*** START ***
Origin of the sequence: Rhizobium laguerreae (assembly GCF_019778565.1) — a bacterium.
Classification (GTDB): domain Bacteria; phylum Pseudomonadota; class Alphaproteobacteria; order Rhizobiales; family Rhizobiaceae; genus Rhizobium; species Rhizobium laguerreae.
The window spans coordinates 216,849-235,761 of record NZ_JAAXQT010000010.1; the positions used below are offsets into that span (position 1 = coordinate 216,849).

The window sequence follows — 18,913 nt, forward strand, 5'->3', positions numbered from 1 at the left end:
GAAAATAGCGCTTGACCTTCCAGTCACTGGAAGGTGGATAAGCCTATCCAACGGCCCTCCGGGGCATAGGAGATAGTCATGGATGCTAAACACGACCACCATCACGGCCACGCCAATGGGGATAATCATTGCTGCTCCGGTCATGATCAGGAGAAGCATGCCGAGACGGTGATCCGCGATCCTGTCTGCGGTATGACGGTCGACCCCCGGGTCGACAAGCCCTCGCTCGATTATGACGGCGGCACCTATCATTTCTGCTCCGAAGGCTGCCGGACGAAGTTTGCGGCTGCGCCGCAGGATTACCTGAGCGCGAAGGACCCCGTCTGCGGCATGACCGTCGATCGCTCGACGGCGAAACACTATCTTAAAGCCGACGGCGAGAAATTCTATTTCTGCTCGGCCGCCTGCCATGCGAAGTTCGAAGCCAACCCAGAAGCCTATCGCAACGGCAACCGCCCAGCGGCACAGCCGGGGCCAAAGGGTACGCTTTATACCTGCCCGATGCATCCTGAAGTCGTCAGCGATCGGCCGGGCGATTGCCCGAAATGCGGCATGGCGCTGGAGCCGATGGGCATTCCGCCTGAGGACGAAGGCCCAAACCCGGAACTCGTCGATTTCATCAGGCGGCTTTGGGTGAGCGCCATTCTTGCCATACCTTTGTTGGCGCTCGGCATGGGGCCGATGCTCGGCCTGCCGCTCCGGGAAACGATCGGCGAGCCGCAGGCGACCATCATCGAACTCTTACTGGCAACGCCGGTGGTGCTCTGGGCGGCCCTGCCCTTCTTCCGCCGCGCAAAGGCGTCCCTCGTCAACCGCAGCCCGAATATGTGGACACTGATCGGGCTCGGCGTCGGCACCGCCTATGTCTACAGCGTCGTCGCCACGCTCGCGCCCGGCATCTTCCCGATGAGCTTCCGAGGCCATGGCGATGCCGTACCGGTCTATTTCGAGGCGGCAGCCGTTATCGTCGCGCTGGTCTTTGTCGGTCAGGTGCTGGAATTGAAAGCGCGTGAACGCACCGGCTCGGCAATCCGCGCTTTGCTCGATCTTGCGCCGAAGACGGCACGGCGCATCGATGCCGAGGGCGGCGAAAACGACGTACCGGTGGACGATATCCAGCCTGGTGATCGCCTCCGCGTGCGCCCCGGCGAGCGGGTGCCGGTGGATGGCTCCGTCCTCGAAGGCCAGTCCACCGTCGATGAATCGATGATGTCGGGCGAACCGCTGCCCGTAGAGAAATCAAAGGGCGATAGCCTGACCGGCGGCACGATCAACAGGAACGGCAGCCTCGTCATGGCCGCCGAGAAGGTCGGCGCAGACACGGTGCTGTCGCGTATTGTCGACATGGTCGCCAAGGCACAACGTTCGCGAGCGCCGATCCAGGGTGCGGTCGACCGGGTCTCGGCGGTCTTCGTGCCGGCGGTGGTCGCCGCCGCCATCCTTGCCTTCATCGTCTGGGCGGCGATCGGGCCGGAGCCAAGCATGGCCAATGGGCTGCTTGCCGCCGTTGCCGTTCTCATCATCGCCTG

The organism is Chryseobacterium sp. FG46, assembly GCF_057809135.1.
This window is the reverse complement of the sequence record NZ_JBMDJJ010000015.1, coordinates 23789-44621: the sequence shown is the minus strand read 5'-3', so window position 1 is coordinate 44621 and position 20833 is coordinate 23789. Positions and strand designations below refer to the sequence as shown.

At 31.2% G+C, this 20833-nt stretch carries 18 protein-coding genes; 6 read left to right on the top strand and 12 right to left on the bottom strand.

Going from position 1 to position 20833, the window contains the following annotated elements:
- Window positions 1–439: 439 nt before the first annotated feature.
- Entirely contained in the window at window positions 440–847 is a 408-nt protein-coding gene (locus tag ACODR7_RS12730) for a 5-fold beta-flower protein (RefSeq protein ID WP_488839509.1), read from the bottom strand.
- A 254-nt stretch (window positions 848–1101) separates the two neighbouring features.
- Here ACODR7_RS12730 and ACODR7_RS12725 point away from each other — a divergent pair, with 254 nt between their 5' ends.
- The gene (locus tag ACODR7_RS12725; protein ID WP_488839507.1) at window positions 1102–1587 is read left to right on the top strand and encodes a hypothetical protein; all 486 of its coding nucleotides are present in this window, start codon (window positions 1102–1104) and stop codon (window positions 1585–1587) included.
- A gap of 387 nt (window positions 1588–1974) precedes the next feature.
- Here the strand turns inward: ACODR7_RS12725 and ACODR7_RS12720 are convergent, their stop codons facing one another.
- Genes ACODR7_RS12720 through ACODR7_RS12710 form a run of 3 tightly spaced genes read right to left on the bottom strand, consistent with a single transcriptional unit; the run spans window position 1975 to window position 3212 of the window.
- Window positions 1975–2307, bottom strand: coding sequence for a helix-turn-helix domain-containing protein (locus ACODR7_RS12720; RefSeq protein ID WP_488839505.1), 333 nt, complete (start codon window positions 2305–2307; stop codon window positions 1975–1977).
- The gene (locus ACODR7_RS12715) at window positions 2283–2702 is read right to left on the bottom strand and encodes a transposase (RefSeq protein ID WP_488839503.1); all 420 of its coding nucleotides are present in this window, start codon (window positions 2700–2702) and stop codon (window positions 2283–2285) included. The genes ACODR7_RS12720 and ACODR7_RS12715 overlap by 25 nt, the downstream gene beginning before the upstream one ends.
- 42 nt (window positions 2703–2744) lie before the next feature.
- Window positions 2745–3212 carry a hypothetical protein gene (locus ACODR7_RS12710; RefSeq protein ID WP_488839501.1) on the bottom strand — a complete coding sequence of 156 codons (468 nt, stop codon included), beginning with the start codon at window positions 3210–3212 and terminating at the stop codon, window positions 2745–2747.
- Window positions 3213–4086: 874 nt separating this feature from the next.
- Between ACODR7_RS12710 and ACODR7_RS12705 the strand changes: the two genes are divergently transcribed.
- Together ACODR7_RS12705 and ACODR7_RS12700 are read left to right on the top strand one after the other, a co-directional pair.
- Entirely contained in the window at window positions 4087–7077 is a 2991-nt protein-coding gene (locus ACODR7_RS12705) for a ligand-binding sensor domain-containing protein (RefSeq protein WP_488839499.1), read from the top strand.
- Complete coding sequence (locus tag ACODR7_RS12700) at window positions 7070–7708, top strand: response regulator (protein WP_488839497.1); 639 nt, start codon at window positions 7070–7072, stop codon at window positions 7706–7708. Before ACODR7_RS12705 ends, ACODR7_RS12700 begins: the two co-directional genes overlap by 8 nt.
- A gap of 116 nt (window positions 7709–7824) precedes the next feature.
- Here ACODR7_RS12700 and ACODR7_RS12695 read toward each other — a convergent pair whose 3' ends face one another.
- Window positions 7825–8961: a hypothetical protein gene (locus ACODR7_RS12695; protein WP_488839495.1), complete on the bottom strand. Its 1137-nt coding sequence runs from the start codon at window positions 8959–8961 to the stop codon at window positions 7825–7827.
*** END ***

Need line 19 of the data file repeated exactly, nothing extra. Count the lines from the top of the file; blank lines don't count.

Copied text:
- The gene (locus ACODR7_RS12715) at window positions 2283–2702 is read right to left on the bottom strand and encodes a transposase (RefSeq protein ID WP_488839503.1); all 420 of its coding nucleotides are present in this window, start codon (window positions 2700–2702) and stop codon (window positions 2283–2285) included. The genes ACODR7_RS12720 and ACODR7_RS12715 overlap by 25 nt, the downstream gene beginning before the upstream one ends.